A Final Adjustment – Goat’s Rue & Lactation Cookies

My final adjustment came after I had diligently pumped overnight and still had not seen huge increases in my supply. Through an internet search, I found an article about a woman who had recently had a baby and was having trouble with a really low milk supply. She introduced me to Goat’s Rue and lactation cookies. I didn’t feel like baking, so I put all of the same ingredients into a smoothie as a substitute for my usual protein powder supplement. The magic ingredients were oatmeal, flaxseed oil, and brewer’s yeast. For extra measure, I also started having oatmeal with flaxseed powder for breakfast. By this point, I also felt like the baby knew that his food was only coming from the breast, so I felt comfortable with making him latch properly plus as my mother has predicted my nipples did get tougher and it didn’t hurt nearly as much.

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I can’t say whether it was the Goat’s Rue or the food that did the trick because I started taking them at the same time. The article also mentioned that there could be negative impacts of Fenugreek, so I stopped consuming that just in case. Four days later I had my Lactation Consultant come to my house for the 3rd time for another pre and post-feed weigh. This time my little baby latched like a champion as he gulped incessantly throughout the feed. She weighed him after one breast, and he had consumed 2.5 ounces!!!! After the second breast, he had consumed an additional ounce! We hugged and laughed, and finally, she gave me her final write-up which looked like this:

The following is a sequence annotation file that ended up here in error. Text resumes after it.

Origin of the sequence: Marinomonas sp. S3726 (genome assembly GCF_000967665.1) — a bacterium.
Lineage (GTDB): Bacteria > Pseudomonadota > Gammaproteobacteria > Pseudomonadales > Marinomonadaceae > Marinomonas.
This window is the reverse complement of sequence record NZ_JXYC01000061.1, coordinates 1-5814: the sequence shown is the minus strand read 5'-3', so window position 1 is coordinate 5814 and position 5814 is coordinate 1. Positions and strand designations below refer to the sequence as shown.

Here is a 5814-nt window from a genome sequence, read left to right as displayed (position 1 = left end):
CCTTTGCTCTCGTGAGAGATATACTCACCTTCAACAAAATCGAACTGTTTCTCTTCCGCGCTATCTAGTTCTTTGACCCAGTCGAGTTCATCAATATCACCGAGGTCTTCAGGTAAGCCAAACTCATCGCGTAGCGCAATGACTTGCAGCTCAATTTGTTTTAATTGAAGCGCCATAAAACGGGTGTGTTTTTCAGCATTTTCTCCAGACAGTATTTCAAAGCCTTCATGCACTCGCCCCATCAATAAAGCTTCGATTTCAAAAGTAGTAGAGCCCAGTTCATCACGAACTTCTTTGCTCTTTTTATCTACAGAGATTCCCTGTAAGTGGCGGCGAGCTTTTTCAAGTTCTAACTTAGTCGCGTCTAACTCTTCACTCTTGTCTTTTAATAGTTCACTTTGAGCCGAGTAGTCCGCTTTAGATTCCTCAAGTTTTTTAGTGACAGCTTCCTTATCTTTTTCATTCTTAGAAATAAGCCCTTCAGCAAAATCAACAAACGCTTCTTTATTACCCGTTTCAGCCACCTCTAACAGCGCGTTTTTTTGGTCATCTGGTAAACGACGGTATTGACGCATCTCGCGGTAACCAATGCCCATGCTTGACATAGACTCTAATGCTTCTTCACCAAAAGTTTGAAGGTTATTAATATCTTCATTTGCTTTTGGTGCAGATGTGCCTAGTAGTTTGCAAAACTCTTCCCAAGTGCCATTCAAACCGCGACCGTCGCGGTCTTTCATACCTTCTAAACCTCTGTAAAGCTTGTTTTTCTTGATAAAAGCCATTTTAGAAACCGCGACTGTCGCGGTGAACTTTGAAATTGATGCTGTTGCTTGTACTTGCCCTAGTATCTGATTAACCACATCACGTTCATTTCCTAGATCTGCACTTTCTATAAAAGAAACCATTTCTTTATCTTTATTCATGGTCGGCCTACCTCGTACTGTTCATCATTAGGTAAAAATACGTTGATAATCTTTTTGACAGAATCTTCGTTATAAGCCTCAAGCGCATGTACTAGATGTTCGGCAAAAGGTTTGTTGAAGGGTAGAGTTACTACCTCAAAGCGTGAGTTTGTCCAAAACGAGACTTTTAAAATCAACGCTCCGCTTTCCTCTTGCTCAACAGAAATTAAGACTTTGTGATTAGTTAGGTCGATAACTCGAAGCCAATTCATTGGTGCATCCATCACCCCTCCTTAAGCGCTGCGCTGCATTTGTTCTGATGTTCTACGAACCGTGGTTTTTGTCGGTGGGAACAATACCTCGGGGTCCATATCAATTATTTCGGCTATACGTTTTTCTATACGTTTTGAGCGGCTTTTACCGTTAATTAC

Success & Rest for Mama!

After a long, frustrating journey, my baby was latching; my milk was there, we had arrived! Because the milk supply was more ample, the baby now took less time to feed. In the beginning, it took him 20-30 minutes per breast, but now it takes him only 10 minutes for each side. Reducing his feeding time meant more resting time between feeds for mama.

My Lactation Consultant told me to continue to watch his weight. I bought a scale (Health o meter Grow with Me) and calibrated it to her scale to ensure it was accurate. She also said that after a few more weeks if his weight was still good we could talk about cutting back on supplements until we had eliminated them altogether.

Conclusions & Advice:

From my mother:

“The pediatrician is there to look out for the baby’s health. The OB is there to look out for your health. And sometimes those two sets of advice conflict so you have to decide what’s best for both of you.”

From my good friend:

“Mother’s who have already been through whatever stage you’re currently going through still carry old feelings about what happened when they were in the thick of it and very often when they give advice they are projecting onto you and it may not be helpful to you at all.”